PEOPLE OF MI V JEFFERY DUANE COXAnnotate this Case
STATE OF MICHIGAN
COURT OF APPEALS
PEOPLE OF THE STATE OF MICHIGAN,
October 18, 2005
Calhoun Circuit Court
LC No. 02-004877-FH
JEFFERY DUANE COX,
Official Reported Version
Before: Cooper, P.J., and Bandstra and Kelly, JJ.
COOPER, P.J. (dissenting).
I must respectfully dissent from the majority opinion of my colleagues. The prosecutor
withheld highly relevant exculpatory evidence that negated an element of the charged offenses.
This evidence certainly would have affected the outcome of defendant's trial. Accordingly, I
would vacate defendant's conviction and remand for a new trial.
Defendant was convicted of two counts of third-degree criminal sexual conduct for
engaging in sexual acts with a mentally incapable young man. Such conduct is prohibited to
protect those "presumed to be incapable of truly consenting to the sexual act."1 The complainant
in this case was seventeen years old and, therefore, was otherwise able to engage in consensual
During discovery, defendant requested from the prosecutor all potentially exculpatory
information and the criminal history of all prosecution witnesses. Rather than make all the
requested disclosures, the prosecutor indicated that the criminal history of the witnesses would
only be provided upon court order. It was not until the week before sentencing that defense
counsel learned that the complainant, who was allegedly mentally incapable of consenting to a
sexual act, was mentally competent to enter a plea in an unrelated criminal action.2
People v Breck, 230 Mich App 450, 455; 584 NW2d 602 (1998).
There is no indication on the record whether the complainant pled guilty or nolo contendere to
the larceny charge. However, the nature of that plea would have no affect on this appeal or the
lower court proceedings.
Although this evidence involves the criminal history of a witness, the evidence is also
clearly exculpatory and should have been disclosed by the prosecutor. A prosecutor, upon
request, must provide a defendant with any known exculpatory information or evidence.3 The
prosecutor is under a constant duty to automatically disclose additional exculpatory information
as it is discovered.4 The prosecutor learned of the plea from the complainant's Family
Independence Agency caseworker, who also served as a witness for the prosecution in this case.
The prosecutor should have discovered this information in a timely fashion and made the
required disclosure to defendant.
I disagree with the majority's determination that the prosecutor's failure to disclose this
information was harmless. A trial court's previous determination that the complainant was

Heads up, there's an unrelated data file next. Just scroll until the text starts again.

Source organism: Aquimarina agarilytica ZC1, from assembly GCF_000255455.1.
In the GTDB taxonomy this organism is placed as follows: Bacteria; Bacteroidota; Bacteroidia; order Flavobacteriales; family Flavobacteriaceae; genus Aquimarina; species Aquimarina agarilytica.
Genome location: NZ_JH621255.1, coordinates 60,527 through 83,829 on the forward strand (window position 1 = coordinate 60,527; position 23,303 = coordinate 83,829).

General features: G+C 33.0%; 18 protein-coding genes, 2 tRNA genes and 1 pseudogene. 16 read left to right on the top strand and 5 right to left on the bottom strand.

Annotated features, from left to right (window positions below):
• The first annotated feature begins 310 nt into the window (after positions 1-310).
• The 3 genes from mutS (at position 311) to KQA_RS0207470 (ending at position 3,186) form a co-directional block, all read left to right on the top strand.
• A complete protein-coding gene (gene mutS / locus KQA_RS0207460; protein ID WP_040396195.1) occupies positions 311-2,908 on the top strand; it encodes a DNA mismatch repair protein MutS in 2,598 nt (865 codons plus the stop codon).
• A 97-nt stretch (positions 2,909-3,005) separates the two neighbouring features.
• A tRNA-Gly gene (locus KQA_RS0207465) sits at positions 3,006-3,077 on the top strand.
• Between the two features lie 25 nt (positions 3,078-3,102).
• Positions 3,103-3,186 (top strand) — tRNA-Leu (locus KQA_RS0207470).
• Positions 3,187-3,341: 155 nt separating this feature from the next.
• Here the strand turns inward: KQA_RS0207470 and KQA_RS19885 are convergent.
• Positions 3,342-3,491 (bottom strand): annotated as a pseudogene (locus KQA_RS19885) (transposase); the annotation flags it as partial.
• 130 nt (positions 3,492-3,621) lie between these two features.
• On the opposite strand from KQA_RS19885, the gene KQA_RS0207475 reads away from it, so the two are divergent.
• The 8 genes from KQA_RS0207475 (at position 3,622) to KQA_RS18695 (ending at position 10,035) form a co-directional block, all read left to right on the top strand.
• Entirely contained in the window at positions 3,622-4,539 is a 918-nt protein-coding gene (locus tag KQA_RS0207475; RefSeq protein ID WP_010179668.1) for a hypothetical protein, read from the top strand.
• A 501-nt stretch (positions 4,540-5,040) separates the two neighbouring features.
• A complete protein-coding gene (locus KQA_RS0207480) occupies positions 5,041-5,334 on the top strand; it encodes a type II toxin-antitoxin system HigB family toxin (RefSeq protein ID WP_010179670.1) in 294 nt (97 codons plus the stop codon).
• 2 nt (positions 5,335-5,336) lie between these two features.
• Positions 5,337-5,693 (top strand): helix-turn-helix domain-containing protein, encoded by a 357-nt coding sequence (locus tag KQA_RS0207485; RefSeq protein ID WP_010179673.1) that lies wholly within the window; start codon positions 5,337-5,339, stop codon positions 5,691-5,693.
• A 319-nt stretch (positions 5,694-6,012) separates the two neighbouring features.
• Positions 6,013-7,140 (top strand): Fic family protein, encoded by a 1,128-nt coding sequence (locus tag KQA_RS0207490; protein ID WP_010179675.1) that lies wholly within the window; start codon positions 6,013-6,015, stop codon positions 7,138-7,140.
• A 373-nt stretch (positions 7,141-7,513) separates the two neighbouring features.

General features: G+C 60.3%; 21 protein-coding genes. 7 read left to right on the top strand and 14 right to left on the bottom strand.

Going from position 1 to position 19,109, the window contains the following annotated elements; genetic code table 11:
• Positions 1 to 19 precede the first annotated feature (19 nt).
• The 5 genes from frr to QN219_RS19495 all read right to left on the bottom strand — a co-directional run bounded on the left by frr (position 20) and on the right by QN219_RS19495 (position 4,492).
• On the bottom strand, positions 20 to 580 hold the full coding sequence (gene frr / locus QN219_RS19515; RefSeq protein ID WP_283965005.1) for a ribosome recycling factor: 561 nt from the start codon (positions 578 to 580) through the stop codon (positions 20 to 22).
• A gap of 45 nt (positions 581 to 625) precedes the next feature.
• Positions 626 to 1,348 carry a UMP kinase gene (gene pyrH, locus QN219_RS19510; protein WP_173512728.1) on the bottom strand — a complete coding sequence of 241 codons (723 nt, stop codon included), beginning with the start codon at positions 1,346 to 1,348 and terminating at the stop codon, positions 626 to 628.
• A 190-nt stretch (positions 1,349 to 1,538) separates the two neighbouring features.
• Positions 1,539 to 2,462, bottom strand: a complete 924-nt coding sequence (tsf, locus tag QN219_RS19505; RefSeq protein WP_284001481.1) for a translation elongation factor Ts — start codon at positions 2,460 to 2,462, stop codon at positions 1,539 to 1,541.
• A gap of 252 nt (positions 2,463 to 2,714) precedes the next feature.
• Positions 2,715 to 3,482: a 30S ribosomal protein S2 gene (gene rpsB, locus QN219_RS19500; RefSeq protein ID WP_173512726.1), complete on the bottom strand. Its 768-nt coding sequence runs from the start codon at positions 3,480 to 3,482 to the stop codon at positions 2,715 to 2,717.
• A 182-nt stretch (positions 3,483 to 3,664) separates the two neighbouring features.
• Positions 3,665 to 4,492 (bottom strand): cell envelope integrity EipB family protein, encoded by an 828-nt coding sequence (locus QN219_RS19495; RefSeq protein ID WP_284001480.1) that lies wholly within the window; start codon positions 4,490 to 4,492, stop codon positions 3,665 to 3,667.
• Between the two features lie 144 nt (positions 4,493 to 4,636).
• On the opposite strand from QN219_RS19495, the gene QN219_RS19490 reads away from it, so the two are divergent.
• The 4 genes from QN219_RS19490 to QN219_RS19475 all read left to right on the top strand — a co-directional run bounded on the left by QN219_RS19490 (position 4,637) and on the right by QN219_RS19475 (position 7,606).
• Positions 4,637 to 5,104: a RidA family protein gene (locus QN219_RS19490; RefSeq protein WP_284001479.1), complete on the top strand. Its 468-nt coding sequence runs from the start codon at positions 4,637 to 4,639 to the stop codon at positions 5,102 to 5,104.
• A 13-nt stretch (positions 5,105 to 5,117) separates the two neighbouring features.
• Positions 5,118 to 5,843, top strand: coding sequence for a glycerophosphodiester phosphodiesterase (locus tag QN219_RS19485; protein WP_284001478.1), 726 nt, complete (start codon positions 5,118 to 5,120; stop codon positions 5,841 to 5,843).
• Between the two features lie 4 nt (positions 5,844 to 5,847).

competent to enter a plea is directly relevant to whether he was mentally capable of consenting to
a sexual act. A trial court "may not accept a plea of guilty or nolo contendere unless it is
convinced that the plea is understanding, voluntary, and accurate. . . ."5 The court must first
determine that the defendant understands the legal ramifications of pleading guilty and the rights
that he or she will give up in exchange for that plea.6 The standard of competency to enter a plea
of guilty or nolo contendere is the same as that to stand trial7—"[a] defendant to a criminal
charge . . . shall be determined incompetent to stand trial only if he is incapable because of his
mental condition of understanding the nature and object of the proceedings against him or of
assisting in his defense in a rational manner. . . ."8
Being "mentally incapable" of consenting to a sexual act means that "a person suffers
from a mental disease or defect which renders that person temporarily or permanently incapable
of appraising the nature of his or her conduct."9 This inability to appraise the nature of his
conduct encompasses both the physical act of sex and the nonphysical factors that accompany
the act.10 A rational finder of fact could find that a person who is deemed capable of
understanding the nature and object of the criminal proceedings against him and the legal effects
of pleading guilty or nolo contendere to criminal charges is also capable of understanding the
physical, emotional, and moral nature and object of a sexual act.
The fact that a trial court deemed the complainant competent to enter a plea in criminal
proceedings would directly negate an element of the charged offense—the complainant's ability
to consent to sexual acts. However, at defendant's trial, the jury heard only the prosecution's
People v Belanger, 73 Mich App 438, 447-448; 252 NW2d 472 (1977).
MCL 330.2020(1); People v Harris, 185 Mich App 100, 102; 460 NW2d 239 (1990).
Breck, supra at 455.
undisputed evidence regarding the level of the complainant's mental ability. Defendant's
inability to place this highly material and relevant evidence before his jury clearly affected the
outcome of his trial. Accordingly, I would find that defendant was entitled to a new trial.
/s/ Jessica R. Cooper